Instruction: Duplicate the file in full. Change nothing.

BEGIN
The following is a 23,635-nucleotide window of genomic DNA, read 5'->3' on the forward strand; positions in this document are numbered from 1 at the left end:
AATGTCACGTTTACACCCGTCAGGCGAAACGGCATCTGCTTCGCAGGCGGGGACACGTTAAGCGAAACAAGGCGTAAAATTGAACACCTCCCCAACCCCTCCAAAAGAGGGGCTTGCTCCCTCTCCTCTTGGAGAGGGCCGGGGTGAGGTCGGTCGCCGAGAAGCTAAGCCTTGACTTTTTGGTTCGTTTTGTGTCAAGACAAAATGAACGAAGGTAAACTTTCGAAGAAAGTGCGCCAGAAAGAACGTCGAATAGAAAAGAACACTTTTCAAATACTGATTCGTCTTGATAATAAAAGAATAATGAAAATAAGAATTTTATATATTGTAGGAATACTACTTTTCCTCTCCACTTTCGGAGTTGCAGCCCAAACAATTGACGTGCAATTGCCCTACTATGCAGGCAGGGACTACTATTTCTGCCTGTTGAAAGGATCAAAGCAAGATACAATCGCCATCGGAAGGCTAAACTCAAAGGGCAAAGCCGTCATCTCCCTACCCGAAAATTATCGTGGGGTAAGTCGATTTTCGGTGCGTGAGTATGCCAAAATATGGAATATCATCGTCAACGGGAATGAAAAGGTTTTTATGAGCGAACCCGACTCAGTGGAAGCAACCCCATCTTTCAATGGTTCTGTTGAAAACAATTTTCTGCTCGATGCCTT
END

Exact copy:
The following is a 23,635-nucleotide window of genomic DNA, read 5'->3' on the forward strand; positions in this document are numbered from 1 at the left end:
AATGTCACGTTTACACCCGTCAGGCGAAACGGCATCTGCTTCGCAGGCGGGGACACGTTAAGCGAAACAAGGCGTAAAATTGAACACCTCCCCAACCCCTCCAAAAGAGGGGCTTGCTCCCTCTCCTCTTGGAGAGGGCCGGGGTGAGGTCGGTCGCCGAGAAGCTAAGCCTTGACTTTTTGGTTCGTTTTGTGTCAAGACAAAATGAACGAAGGTAAACTTTCGAAGAAAGTGCGCCAGAAAGAACGTCGAATAGAAAAGAACACTTTTCAAATACTGATTCGTCTTGATAATAAAAGAATAATGAAAATAAGAATTTTATATATTGTAGGAATACTACTTTTCCTCTCCACTTTCGGAGTTGCAGCCCAAACAATTGACGTGCAATTGCCCTACTATGCAGGCAGGGACTACTATTTCTGCCTGTTGAAAGGATCAAAGCAAGATACAATCGCCATCGGAAGGCTAAACTCAAAGGGCAAAGCCGTCATCTCCCTACCCGAAAATTATCGTGGGGTAAGTCGATTTTCGGTGCGTGAGTATGCCAAAATATGGAATATCATCGTCAACGGGAATGAAAAGGTTTTTATGAGCGAACCCGACTCAGTGGAAGCAACCCCATCTTTCAATGGTTCTGTTGAAAACAATTTTCTGCTCGATGCCTT